Cultural history offers countless examples of how great art can be crafted in troubling times. When severe suffering and grief creates an urgency, it’s a benefit for the piece of work. Certainly, the brilliance of Teenage Fanclub’s Endless Arcade is not all due to drama and turmoil. But it’s a part of it.
After three decades in the band’s history, bassist and singer-/songwriter Gerard Love vacated his spot in 2018. Almost simultaneously, Norman Blake found himself in front of the ruins of a long-term relationship. Therefore, the eleventh studio album Endless Arcade deals with a double „farewell to Love“ – and shows a setting of existential emotions.
The Scotsmen decided not to replace the position of Love, but to reassemble the entire framework. Welsh all-rounder Euros Childs (formerly of Gorky’s Zygotic Mynci) is now a full-time member of the TFC family. In addition to angelic background vocals, he provides some thoroughly complex layers with all sorts of keys and buttons. Dave McGowan (who also plays with Belle and Sebastian) moved from the keyboards over to the bass and contributes a new vibrant quality to the rhythm section.
This slight shift in sentiments and sound results in a crystal-clear constellation. With Norman Blake and Raymond McGinley, we now have two songwriters who complement each other. While Blake reveals his troubled inner life unveiled, McGinley stands by his side with comforting words: „Don’t be afraid of this life“ he sings in the title track. Both are responsible for six songs each on Endless Arcade, the authorship can always be clearly recognized. Thus, the album unfolds a high narrative and aesthetic coherence, a touching interplay between despair and hope.
The production is subtle and well-crafted. Some of the multi-harmonies create a beautiful texture, like the timeless sounding „Back In The Day“. The band revealed that there are 34 tracks of vocals on this song, the melody virtually seems to float and you never want it to stop. Almost like an a cappella starts the passionate „Come With Me“, the guitar slowly appears out of the background and is based on a special tuning McGinley once saw written on one of Sonic Youth’s guitars at a gig in the mid 80’s – it’s one of those magic goose bumps moments of Teenge Fanclub.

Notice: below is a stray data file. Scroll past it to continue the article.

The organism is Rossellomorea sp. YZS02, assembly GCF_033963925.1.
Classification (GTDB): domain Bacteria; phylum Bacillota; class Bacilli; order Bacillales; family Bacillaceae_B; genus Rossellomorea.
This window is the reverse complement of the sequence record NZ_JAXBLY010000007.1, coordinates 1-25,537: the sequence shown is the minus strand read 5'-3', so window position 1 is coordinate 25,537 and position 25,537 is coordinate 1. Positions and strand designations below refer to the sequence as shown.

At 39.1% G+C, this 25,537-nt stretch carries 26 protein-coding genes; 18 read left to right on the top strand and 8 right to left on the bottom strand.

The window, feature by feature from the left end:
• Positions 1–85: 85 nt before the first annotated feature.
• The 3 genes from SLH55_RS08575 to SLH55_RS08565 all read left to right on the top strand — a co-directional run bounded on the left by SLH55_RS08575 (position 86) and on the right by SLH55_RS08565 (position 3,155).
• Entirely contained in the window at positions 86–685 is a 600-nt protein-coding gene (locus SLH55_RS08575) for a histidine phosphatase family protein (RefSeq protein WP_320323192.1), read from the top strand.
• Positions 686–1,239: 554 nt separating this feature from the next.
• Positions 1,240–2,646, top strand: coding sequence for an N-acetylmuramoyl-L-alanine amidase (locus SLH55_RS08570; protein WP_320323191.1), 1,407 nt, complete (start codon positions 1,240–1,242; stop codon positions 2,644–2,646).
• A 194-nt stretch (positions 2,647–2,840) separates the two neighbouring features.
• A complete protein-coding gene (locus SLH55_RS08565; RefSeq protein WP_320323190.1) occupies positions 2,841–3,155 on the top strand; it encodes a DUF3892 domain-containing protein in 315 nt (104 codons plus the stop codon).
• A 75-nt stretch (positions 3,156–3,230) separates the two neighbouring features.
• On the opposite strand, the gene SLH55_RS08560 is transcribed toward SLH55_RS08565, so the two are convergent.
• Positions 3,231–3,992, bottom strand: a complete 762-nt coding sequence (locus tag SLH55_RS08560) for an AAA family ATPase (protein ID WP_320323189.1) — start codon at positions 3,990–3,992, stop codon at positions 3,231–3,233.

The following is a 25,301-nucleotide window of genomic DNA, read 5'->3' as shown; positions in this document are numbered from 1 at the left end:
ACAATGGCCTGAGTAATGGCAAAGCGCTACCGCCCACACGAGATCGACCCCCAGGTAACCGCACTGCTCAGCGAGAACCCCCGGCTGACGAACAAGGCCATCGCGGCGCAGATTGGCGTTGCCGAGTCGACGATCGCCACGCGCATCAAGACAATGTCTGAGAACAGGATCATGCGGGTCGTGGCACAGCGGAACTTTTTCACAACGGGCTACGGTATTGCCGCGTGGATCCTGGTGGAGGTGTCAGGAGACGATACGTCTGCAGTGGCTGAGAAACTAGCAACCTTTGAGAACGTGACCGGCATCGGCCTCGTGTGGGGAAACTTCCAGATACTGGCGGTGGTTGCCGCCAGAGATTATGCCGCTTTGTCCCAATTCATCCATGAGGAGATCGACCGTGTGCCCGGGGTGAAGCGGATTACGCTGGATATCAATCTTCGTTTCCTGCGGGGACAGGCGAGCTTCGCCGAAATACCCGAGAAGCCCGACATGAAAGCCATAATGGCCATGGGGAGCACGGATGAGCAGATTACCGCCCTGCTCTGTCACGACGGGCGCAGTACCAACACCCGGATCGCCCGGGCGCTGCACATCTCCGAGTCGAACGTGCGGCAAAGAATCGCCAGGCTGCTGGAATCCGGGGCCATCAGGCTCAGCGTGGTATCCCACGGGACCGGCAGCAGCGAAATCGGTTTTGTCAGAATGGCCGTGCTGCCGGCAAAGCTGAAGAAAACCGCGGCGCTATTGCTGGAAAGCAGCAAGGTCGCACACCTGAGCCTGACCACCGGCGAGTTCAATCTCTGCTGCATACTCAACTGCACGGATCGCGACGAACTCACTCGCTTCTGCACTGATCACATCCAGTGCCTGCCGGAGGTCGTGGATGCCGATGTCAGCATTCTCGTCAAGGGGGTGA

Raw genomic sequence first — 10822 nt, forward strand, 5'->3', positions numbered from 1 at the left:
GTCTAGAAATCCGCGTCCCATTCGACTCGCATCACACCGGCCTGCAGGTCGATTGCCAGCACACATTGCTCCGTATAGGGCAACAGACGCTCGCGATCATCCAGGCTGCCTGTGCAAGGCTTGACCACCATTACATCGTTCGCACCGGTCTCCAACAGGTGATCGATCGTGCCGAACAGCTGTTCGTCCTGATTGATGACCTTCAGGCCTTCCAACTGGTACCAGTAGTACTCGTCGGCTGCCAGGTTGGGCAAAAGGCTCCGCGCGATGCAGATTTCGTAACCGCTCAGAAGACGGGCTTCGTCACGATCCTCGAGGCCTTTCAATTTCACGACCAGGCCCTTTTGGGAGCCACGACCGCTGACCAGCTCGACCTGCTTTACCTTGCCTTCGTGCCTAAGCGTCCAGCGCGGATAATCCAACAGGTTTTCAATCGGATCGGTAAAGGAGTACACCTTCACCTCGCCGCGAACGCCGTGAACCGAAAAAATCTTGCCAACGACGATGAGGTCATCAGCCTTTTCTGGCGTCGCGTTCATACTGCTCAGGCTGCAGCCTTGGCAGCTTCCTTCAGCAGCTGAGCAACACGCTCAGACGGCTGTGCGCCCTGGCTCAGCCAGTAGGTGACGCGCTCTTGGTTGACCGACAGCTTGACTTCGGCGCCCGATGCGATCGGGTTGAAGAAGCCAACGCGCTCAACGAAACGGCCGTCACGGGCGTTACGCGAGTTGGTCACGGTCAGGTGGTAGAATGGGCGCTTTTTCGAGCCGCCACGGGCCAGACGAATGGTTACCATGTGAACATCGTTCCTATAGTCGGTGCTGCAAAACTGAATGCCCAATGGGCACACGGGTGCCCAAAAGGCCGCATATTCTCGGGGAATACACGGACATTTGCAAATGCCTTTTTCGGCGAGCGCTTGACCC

And let’s be frank, most favourite bands from yesterday are sooner or later history. They disappear with the trends, take the wrong drugs, or become a sad parody of themselves. Teenage Fanclub, on the other hand, always was and is still there, always with the right songs at the right time. They are a reliable institution constantly evolving their creative process. A band to grow old with, a soundtrack of a lifetime. From the unpolished noiserock of their debut A Catholic Education (1990) to the glorious powerpop on Bandwagonesque (1991) to the new album, their songs have become more and more mature, graceful – and personal.
Although the lyrics reflect private sensitivities and all songs were completed before the lockdown, many passages can be read as comments on the current pandemic: „I could live in isolation“, „It’s hard to walk into the future“, „Everything is falling apart“ – and the nostalgic opener is titled „Home“. Here the band opens up to a great jam and provides the perfect template for McGinley’s elegant guitar skills. His four-minute loose solo was completely improvised in the moment of recording.
Rendering things unadulterated is one of the core strengths of Endless Arcade. Produced in Hamburg’s Clouds Hill Studio, the album is as modest and honest as it is brilliant. It touches without weighing down. A bittersweet masterpiece.
Endless Arcade is out now on all formats via PeMa and Merge Records.
A shorter version of this article in German was first published via ByteFM.